Open Water

While, particularly during the late 1800s, early 1900s, many rivers near centres of population became ever increasingly polluted, the sea water and lochs of Scotland remained crystal clear and those that enjoyed swimming in these environments continued without the need for pools or other facilities.

As is the way with groups of individuals who enjoy a common pastime, Clubs formed and started to encourage participation in what was more commonly known as “long distance” swimming. Some Clubs developed both “pool” and “open water” sections.

The most “famous” Club with that predominance for sea/river swimming in Scotland, based in Broughty Ferry, was/is YeABBA (The Phibbies) and on the West coast, using the Clyde Estuary, where pollution had dispersed or at least diluted, were the Clubs in the Inverclyde area and Helensburgh/Dumbarton areas.

YeAbba (Ye Amphibious Ancients Bathing Association), whilst affiliated to the SASA, organised most of the Long Distance/Open Water activities in Scotland, as Club Events, until finally the “national” aspects were taken over by the SASA and subsequently Scottish Swimming.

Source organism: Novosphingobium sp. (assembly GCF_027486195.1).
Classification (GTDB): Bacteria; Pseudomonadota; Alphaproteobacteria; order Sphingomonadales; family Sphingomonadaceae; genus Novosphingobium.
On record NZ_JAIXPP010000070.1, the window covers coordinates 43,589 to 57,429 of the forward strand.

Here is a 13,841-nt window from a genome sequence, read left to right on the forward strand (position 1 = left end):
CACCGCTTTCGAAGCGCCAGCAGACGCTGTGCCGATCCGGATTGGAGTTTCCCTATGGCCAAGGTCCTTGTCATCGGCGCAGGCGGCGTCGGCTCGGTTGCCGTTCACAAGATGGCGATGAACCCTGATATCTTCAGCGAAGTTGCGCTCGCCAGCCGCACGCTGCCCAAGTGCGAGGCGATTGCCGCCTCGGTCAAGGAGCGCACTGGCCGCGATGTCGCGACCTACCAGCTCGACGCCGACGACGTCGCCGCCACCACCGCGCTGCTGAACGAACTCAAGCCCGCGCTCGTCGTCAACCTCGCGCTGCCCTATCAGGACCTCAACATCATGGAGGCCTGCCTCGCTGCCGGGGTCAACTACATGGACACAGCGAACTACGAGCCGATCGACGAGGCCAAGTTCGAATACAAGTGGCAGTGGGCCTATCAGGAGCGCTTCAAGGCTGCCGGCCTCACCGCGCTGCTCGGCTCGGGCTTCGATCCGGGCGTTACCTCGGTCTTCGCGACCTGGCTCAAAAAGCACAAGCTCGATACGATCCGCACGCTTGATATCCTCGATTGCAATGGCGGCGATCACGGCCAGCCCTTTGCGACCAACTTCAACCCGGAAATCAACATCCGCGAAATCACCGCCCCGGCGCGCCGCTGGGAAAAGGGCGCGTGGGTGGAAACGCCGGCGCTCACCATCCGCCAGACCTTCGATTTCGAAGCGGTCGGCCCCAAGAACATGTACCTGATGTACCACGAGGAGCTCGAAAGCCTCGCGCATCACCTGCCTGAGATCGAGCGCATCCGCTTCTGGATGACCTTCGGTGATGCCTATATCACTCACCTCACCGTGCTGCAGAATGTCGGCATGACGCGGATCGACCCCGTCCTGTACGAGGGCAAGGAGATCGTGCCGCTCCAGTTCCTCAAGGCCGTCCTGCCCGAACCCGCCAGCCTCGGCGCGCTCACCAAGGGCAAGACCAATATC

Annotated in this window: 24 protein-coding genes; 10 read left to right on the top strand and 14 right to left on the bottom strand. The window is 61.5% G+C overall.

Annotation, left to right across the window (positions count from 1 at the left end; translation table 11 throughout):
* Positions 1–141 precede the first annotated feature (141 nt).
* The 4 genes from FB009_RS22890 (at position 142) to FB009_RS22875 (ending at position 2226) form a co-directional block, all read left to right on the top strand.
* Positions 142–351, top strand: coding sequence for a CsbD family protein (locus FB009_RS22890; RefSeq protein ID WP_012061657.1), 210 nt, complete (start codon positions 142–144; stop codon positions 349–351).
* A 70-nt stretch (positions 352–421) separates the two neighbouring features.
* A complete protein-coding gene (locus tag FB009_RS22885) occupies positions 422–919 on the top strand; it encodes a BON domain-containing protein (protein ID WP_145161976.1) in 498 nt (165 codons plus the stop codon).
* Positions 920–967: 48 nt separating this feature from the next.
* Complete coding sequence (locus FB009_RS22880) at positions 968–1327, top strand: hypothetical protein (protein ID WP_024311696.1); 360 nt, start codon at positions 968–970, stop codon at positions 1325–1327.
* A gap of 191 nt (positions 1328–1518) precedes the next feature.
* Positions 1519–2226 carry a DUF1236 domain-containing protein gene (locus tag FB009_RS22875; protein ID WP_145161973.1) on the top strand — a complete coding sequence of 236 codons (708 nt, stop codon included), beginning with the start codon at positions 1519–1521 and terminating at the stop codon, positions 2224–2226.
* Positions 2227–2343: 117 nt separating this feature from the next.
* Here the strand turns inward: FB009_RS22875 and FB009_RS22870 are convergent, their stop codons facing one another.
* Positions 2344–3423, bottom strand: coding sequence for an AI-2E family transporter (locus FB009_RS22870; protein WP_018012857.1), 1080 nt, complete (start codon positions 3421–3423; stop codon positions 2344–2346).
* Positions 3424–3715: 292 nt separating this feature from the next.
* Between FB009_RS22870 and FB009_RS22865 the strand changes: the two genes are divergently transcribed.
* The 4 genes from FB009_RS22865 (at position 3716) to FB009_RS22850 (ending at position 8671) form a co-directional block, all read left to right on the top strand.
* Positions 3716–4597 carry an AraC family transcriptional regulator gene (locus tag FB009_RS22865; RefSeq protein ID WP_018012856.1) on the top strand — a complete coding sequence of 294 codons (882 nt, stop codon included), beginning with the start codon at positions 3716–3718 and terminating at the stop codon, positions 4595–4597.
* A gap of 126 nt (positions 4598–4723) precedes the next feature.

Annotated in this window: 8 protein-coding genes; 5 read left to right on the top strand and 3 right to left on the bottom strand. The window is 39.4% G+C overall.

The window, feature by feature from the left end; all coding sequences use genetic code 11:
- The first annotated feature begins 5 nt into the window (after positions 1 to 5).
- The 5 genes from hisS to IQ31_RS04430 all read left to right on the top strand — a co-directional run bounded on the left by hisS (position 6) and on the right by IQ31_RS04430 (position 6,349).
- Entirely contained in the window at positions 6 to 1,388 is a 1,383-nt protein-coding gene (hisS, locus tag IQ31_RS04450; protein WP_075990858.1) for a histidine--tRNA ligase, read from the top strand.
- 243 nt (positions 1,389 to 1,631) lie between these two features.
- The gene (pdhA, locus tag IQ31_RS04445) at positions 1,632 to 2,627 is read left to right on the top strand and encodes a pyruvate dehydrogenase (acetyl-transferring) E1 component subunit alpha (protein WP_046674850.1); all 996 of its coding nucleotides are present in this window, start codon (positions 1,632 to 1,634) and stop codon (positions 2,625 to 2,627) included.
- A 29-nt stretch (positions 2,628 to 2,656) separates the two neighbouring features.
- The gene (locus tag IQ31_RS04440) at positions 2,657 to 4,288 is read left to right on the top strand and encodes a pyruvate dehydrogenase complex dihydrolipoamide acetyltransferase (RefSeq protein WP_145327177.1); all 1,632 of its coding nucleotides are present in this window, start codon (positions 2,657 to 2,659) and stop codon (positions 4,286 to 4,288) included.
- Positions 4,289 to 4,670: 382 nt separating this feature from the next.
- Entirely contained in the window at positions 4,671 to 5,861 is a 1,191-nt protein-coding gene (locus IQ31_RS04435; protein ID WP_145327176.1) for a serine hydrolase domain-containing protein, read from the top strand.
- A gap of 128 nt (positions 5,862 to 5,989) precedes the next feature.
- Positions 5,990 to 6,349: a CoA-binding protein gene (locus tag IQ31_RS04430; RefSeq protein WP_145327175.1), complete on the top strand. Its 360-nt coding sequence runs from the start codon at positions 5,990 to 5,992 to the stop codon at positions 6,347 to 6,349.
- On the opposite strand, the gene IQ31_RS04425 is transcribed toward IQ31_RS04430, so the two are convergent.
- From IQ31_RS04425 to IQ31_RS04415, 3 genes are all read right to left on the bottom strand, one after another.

Until the early 2000s, participation in Open Water activities was supported by a small number of dedicated individuals, compared to the other aquatic disciplines, however in recent years, participation has grown and now involves a much broader group of ages.

Over the years since the late 1990s, participation by Scottish Teams in European Championships/ Events has been significant, with many “hauls” of medals and trophies.

It is a successful discipline of Scottish Aquatics, that on many occasions does not get the recognition in line with its success. 

Safety in their chosen environment is critical and as many support staff can be involved as swimmers, with Safety Craft, Safety Crew, Kayakers, Medical Support, Technical Officials and of course the “sandwiches and tea” support.

The various “aspects” of Open Water Swimming, in Scotland, from 1950s to date is presented to you by selection of the buttons below the photo of the “Stars of Tomorrow”: